The new accusations are a separate and perhaps even more difficult matter, as prosecutors in the more recent case have drawn a parallel between the two cases. In April, Sigh was arrested for violating a restraining order when he tried to contact the alleged victim. And a judge in July ordered Sigh to remain in jail until his trial. Patrick and his family would almost certainly have had to deal with the case in plain view if he had chosen to run for president. As governor, Patrick removed the chair of the Sex Offender Registry Board, explaining that he had decided to replace the official in part because she had tried to convince a hearing officer to change his brother-in-law’s offender classification. Patrick said at the time he fired her due to “cumulative loss of confidence.” The former chair sued Patrick in 2015 for wrongful termination. Patrick has long resented how the situation violated his family’s privacy and caused some to call his own character into question.

Patrick’s wife, Diane, who has been open about her own mental health struggles, was walked through the demands of a political campaign by former first lady Michelle Obama and top Obama adviser Valerie Jarrett, the New York Times reported.

But Patrick himself has repeatedly said over the course of his flirtation with the presidency that he was unsure if there was a place for him in the primary. “It’s hard to see how you even get noticed in such a big, broad field without being shrill, sensational, or a celebrity — and I’m none of those things and I’m never going to be any of those things,” he said several times over the course of the midterm elections as he campaigned for Democrats. Family considerations aside, though, Patrick had assuaged his own concerns about whether a message centered around kindness and restoring the moral character of the country in a grassroots campaign was something that could draw people in, advisers say.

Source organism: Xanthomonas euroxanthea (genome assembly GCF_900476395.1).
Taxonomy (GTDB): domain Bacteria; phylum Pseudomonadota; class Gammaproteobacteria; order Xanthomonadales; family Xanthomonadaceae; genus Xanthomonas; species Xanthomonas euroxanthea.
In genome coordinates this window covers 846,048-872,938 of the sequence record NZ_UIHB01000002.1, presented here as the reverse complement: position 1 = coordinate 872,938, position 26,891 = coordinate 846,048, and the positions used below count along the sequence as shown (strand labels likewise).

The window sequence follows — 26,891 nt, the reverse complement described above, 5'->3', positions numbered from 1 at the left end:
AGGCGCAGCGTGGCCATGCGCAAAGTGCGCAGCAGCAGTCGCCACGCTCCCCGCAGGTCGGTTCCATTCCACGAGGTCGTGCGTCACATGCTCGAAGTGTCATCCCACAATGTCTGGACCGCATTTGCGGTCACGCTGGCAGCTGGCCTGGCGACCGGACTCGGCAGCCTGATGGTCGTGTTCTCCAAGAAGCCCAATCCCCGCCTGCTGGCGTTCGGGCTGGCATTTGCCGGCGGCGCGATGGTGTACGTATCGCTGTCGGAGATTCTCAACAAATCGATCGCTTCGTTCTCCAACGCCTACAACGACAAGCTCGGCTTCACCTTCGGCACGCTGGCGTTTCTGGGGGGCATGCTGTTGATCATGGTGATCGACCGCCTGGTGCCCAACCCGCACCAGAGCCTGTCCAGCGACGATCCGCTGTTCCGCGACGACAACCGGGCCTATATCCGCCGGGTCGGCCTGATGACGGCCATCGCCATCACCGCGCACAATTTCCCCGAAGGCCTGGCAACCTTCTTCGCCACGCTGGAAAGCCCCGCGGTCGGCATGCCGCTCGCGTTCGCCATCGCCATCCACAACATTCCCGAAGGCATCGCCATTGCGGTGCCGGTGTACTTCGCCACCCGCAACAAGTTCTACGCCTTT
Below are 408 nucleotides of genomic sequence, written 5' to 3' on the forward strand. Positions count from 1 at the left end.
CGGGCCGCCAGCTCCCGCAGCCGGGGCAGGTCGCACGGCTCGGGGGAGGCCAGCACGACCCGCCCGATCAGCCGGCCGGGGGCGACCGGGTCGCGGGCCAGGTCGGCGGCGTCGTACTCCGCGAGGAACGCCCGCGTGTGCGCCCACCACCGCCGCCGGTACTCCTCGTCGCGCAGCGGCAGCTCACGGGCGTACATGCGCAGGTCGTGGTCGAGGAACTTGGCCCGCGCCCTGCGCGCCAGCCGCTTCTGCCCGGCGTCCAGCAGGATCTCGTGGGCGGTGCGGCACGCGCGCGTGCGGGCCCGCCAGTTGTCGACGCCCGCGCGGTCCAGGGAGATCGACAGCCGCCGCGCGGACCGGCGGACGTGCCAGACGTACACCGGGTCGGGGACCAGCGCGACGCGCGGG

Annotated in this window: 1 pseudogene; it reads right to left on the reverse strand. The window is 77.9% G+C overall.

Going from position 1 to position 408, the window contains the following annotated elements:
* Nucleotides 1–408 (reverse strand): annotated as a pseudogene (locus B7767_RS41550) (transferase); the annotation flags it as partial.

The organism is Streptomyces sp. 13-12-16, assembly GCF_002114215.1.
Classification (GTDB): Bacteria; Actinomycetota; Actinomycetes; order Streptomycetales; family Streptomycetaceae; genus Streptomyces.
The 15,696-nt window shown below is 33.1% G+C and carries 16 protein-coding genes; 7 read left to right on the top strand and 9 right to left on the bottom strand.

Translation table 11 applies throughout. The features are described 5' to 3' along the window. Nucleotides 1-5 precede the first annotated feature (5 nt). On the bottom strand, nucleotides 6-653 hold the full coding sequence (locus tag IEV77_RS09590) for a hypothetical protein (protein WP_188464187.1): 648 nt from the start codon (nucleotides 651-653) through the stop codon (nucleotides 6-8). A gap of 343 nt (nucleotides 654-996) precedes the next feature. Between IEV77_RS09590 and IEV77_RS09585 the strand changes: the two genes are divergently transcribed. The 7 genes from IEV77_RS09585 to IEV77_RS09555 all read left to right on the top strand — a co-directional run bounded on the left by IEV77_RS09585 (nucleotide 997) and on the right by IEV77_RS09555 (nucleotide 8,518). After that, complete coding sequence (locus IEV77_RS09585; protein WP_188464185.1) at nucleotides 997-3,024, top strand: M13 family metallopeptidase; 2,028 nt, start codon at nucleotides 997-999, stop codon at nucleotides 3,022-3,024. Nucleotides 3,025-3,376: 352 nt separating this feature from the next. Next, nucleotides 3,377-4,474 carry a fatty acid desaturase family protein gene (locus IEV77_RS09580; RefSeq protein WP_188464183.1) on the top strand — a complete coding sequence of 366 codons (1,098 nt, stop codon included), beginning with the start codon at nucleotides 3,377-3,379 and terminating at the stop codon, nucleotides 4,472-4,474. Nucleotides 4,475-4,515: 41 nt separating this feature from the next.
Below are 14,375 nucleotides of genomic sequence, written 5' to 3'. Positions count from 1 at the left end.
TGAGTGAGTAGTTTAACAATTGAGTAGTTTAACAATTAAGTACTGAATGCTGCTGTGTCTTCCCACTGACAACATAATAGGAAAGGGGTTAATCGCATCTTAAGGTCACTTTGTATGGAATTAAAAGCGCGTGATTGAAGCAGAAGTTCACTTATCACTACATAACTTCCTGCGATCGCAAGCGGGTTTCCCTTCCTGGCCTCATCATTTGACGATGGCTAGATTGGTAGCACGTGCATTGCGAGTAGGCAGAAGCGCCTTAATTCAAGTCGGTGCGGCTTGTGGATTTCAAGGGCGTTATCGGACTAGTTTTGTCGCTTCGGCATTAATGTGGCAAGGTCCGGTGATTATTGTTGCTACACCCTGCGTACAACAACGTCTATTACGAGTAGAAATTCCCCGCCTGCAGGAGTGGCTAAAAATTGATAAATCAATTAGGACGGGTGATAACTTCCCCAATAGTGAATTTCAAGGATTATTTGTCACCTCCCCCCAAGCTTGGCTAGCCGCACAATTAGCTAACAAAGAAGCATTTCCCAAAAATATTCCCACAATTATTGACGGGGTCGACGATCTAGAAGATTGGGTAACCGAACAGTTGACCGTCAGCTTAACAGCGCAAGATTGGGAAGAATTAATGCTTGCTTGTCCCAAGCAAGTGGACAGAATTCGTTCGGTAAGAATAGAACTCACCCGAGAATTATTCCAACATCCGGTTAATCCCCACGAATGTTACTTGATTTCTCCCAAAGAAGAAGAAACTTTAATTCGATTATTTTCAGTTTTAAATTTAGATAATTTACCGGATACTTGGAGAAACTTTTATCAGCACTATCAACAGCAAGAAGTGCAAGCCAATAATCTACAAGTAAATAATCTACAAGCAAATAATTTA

Patrick, who is notoriously his own harshest critic, became convinced that his message was resonating and that there was a path to scale a grassroots campaign nationally. He expressed wistfulness over the people who approached him to encourage him to run, and told BuzzFeed News those interactions were weighing on his decision. The former governor is wrongly caricatured as politically timid and ill-suited for a protracted primary battle and had privately expressed confidence about his ability to beat Trump and ascend to the presidency, two sources said. His decision not to run is not a signifier that his personal ambition has dimmed, those sources said.

Patrick has expressed a willingness to help a Democratic presidential candidate who he believes will run at the grassroots and with the “politics of conviction,” a style of public engagement in the political realm that has endeared Patrick to smaller groups of voters across the country involved in House races where Democrats typically did not compete. Aides said that they were disappointed because Patrick, whether he won or lost, would have brought a needed sense of distinction and gravitas to the race, talking about the issues he carried into the midterms.

Most polling had Patrick near or at the bottom of a crowded potential Democratic field, but he was prepared to build a campaign from the ground up. People close to Patrick said it’s not in his character to defer to other candidates; he, for instance, said it didn’t matter to him that people had a criticism that there was already a first black US president, and that the country was possibly not ready for another. Nor was Patrick intimidated by the sheer number of candidates in the race.

Rather, advisers said that the decision might seem sudden to outside observers because politicians sometimes say what they don’t mean and make calculated choices based on their political expediency, echoing a comment about Patrick that close adviser John Walsh made to BuzzFeed News in 2015: “If there’s a political doctrine that consistently governs Deval Patrick’s actions as a political player, it’s that if you want to know what he thinks, you can literally just listen to what he says.”

Skip to footer